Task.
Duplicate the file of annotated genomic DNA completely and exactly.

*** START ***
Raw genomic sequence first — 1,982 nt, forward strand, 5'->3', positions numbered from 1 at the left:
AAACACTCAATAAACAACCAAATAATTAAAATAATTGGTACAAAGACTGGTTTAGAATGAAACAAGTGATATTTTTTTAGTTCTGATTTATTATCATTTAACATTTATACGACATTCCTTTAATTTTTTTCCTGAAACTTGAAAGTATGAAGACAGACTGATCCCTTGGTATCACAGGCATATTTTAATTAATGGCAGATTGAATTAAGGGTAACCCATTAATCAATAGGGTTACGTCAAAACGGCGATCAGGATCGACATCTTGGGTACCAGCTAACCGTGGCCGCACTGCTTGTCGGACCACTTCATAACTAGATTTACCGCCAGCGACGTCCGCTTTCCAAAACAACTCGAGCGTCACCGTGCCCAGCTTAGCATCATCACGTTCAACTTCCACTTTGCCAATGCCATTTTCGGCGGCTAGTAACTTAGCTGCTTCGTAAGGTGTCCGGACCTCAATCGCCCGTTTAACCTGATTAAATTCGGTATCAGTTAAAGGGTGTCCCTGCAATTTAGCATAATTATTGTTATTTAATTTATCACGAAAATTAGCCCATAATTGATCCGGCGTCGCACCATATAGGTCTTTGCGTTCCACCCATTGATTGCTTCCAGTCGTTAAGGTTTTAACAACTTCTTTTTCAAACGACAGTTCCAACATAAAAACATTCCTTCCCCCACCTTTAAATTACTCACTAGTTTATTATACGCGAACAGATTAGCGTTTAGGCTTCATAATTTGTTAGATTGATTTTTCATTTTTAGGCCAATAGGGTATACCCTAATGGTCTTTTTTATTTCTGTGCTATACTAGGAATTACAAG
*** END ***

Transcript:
Raw genomic sequence first — 1,982 nt, forward strand, 5'->3', positions numbered from 1 at the left:
AAACACTCAATAAACAACCAAATAATTAAAATAATTGGTACAAAGACTGGTTTAGAATGAAACAAGTGATATTTTTTTAGTTCTGATTTATTATCATTTAACATTTATACGACATTCCTTTAATTTTTTTCCTGAAACTTGAAAGTATGAAGACAGACTGATCCCTTGGTATCACAGGCATATTTTAATTAATGGCAGATTGAATTAAGGGTAACCCATTAATCAATAGGGTTACGTCAAAACGGCGATCAGGATCGACATCTTGGGTACCAGCTAACCGTGGCCGCACTGCTTGTCGGACCACTTCATAACTAGATTTACCGCCAGCGACGTCCGCTTTCCAAAACAACTCGAGCGTCACCGTGCCCAGCTTAGCATCATCACGTTCAACTTCCACTTTGCCAATGCCATTTTCGGCGGCTAGTAACTTAGCTGCTTCGTAAGGTGTCCGGACCTCAATCGCCCGTTTAACCTGATTAAATTCGGTATCAGTTAAAGGGTGTCCCTGCAATTTAGCATAATTATTGTTATTTAATTTATCACGAAAATTAGCCCATAATTGATCCGGCGTCGCACCATATAGGTCTTTGCGTTCCACCCATTGATTGCTTCCAGTCGTTAAGGTTTTAACAACTTCTTTTTCAAACGACAGTTCCAACATAAAAACATTCCTTCCCCCACCTTTAAATTACTCACTAGTTTATTATACGCGAACAGATTAGCGTTTAGGCTTCATAATTTGTTAGATTGATTTTTCATTTTTAGGCCAATAGGGTATACCCTAATGGTCTTTTTTATTTCTGTGCTATACTAGGAATTACAAG